• Therefore, the recent remarkable constancy with which discussions about the Constitution have been embarked on by actors at various levels of our national life is in itself laudable. These discussions, apart from engendering higher commitment to the principles of our constitution and compelling their strict observance by those entrusted with authority, they also point out areas of the Constitution that do not appear to be working smoothly and need to be modified. It is in this sense that the NCCE deserves our utmost commendation for organising this high-level national conversation which should serve to direct the discussion about constitutional reforms towards achieving some concrete goals.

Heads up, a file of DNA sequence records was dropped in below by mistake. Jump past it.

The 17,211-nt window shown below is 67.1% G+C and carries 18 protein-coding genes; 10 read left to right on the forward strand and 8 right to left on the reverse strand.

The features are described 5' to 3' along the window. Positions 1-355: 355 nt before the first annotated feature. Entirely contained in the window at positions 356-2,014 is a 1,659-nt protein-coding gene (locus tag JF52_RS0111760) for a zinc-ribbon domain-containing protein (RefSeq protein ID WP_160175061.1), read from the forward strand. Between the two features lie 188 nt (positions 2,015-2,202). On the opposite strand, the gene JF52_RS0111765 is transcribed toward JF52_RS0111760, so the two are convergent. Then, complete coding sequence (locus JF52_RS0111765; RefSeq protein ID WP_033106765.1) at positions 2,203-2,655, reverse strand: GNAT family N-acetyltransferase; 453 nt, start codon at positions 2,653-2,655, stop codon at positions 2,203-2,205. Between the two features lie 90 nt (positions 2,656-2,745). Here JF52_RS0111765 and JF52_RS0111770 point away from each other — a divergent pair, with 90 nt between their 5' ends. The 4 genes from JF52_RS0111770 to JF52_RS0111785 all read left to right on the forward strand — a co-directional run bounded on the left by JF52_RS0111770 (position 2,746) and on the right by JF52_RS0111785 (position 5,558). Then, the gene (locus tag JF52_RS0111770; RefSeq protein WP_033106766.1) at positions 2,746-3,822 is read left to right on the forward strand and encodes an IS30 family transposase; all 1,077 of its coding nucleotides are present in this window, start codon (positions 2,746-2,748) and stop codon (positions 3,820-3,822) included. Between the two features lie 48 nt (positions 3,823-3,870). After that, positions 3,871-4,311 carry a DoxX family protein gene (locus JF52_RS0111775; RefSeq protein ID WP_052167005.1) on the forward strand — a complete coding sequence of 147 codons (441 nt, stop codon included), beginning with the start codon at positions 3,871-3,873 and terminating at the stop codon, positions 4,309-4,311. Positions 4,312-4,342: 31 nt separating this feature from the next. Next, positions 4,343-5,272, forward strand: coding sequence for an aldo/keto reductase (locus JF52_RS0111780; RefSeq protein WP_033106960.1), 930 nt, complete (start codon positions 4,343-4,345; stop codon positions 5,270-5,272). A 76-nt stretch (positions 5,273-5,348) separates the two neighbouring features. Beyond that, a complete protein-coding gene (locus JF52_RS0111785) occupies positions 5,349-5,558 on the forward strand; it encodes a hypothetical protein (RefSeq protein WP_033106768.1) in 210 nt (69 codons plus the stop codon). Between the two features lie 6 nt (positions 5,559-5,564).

• It has been stated with authority by the Supreme Court of Ghana that a written Constitution ought to be seen as a living organism which is capable of growth and development. See Tuffour v Attorney-General [1980] GLR 637. Therefore, it is normal that with the effluxion of time a constitutional document would need to change to reflect its growth and development. This reality was not lost on the framers of the 1992 Constitution. Consequently, they devoted the whole of Chapter Twenty-Five in the Constitution to making comprehensive provisions on processes and procedures for amending both entrenched and non-entrenched provisions of the Constitution.